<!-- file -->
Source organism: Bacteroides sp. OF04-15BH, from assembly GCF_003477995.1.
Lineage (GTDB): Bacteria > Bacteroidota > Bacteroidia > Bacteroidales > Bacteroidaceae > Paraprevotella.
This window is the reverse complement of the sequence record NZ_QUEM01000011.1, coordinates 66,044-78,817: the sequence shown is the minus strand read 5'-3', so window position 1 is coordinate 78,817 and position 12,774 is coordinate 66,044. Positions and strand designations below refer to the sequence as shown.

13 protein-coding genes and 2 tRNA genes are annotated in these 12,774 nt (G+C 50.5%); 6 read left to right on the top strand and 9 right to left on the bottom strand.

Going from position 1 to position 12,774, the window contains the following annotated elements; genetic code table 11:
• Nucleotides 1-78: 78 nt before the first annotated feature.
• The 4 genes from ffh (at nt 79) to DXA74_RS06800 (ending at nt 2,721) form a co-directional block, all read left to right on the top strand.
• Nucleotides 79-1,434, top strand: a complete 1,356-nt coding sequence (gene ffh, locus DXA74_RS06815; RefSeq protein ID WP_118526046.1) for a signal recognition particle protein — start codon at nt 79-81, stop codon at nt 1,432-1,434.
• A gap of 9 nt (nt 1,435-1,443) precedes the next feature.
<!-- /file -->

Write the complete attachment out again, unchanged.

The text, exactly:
Source organism: Bacteroides sp. OF04-15BH, from assembly GCF_003477995.1.
Lineage (GTDB): Bacteria > Bacteroidota > Bacteroidia > Bacteroidales > Bacteroidaceae > Paraprevotella.
This window is the reverse complement of the sequence record NZ_QUEM01000011.1, coordinates 66,044-78,817: the sequence shown is the minus strand read 5'-3', so window position 1 is coordinate 78,817 and position 12,774 is coordinate 66,044. Positions and strand designations below refer to the sequence as shown.

13 protein-coding genes and 2 tRNA genes are annotated in these 12,774 nt (G+C 50.5%); 6 read left to right on the top strand and 9 right to left on the bottom strand.

Going from position 1 to position 12,774, the window contains the following annotated elements; genetic code table 11:
• Nucleotides 1-78: 78 nt before the first annotated feature.
• The 4 genes from ffh (at nt 79) to DXA74_RS06800 (ending at nt 2,721) form a co-directional block, all read left to right on the top strand.
• Nucleotides 79-1,434, top strand: a complete 1,356-nt coding sequence (gene ffh, locus DXA74_RS06815; RefSeq protein ID WP_118526046.1) for a signal recognition particle protein — start codon at nt 79-81, stop codon at nt 1,432-1,434.
• A gap of 9 nt (nt 1,435-1,443) precedes the next feature.